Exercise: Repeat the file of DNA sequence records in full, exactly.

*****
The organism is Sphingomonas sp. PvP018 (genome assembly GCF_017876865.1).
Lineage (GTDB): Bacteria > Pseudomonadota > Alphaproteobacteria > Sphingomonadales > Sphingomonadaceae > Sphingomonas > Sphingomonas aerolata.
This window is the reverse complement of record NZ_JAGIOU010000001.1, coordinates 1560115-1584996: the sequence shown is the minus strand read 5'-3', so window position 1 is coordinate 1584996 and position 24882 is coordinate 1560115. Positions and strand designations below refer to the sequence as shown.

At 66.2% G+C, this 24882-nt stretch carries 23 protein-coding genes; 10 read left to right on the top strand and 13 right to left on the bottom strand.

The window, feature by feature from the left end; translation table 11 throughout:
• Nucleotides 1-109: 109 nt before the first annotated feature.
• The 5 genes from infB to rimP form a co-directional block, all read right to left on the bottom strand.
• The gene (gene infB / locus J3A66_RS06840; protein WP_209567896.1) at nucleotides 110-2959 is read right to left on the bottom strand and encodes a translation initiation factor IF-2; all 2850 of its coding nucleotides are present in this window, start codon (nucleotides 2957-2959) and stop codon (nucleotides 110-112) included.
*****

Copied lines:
The organism is Sphingomonas sp. PvP018 (genome assembly GCF_017876865.1).
Lineage (GTDB): Bacteria > Pseudomonadota > Alphaproteobacteria > Sphingomonadales > Sphingomonadaceae > Sphingomonas > Sphingomonas aerolata.
This window is the reverse complement of record NZ_JAGIOU010000001.1, coordinates 1560115-1584996: the sequence shown is the minus strand read 5'-3', so window position 1 is coordinate 1584996 and position 24882 is coordinate 1560115. Positions and strand designations below refer to the sequence as shown.

At 66.2% G+C, this 24882-nt stretch carries 23 protein-coding genes; 10 read left to right on the top strand and 13 right to left on the bottom strand.

The window, feature by feature from the left end; translation table 11 throughout:
• Nucleotides 1-109: 109 nt before the first annotated feature.
• The 5 genes from infB to rimP form a co-directional block, all read right to left on the bottom strand.
• The gene (gene infB / locus J3A66_RS06840; protein WP_209567896.1) at nucleotides 110-2959 is read right to left on the bottom strand and encodes a translation initiation factor IF-2; all 2850 of its coding nucleotides are present in this window, start codon (nucleotides 2957-2959) and stop codon (nucleotides 110-112) included.